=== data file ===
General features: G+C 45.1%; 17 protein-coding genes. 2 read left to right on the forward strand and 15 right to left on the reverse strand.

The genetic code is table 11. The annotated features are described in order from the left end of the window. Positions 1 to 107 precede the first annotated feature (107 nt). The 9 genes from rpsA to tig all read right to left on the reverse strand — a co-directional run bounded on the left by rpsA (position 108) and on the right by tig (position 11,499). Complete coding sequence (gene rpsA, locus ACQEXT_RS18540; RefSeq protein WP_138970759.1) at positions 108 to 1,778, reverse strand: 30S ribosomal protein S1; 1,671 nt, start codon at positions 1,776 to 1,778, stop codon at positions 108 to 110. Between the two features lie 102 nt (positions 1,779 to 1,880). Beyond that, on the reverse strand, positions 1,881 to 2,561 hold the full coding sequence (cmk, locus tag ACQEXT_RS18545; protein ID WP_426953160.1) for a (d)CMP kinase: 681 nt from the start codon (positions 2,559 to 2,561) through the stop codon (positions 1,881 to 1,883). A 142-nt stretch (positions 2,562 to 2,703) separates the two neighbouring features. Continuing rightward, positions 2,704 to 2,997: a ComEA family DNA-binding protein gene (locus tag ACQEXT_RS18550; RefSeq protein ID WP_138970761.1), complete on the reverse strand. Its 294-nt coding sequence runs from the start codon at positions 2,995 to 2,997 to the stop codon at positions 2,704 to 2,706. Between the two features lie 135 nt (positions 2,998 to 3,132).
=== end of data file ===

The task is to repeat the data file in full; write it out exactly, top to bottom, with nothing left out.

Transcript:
General features: G+C 45.1%; 17 protein-coding genes. 2 read left to right on the forward strand and 15 right to left on the reverse strand.

The genetic code is table 11. The annotated features are described in order from the left end of the window. Positions 1 to 107 precede the first annotated feature (107 nt). The 9 genes from rpsA to tig all read right to left on the reverse strand — a co-directional run bounded on the left by rpsA (position 108) and on the right by tig (position 11,499). Complete coding sequence (gene rpsA, locus ACQEXT_RS18540; RefSeq protein WP_138970759.1) at positions 108 to 1,778, reverse strand: 30S ribosomal protein S1; 1,671 nt, start codon at positions 1,776 to 1,778, stop codon at positions 108 to 110. Between the two features lie 102 nt (positions 1,779 to 1,880). Beyond that, on the reverse strand, positions 1,881 to 2,561 hold the full coding sequence (cmk, locus tag ACQEXT_RS18545; protein ID WP_426953160.1) for a (d)CMP kinase: 681 nt from the start codon (positions 2,559 to 2,561) through the stop codon (positions 1,881 to 1,883). A 142-nt stretch (positions 2,562 to 2,703) separates the two neighbouring features. Continuing rightward, positions 2,704 to 2,997: a ComEA family DNA-binding protein gene (locus tag ACQEXT_RS18550; RefSeq protein ID WP_138970761.1), complete on the reverse strand. Its 294-nt coding sequence runs from the start codon at positions 2,995 to 2,997 to the stop codon at positions 2,704 to 2,706. Between the two features lie 135 nt (positions 2,998 to 3,132).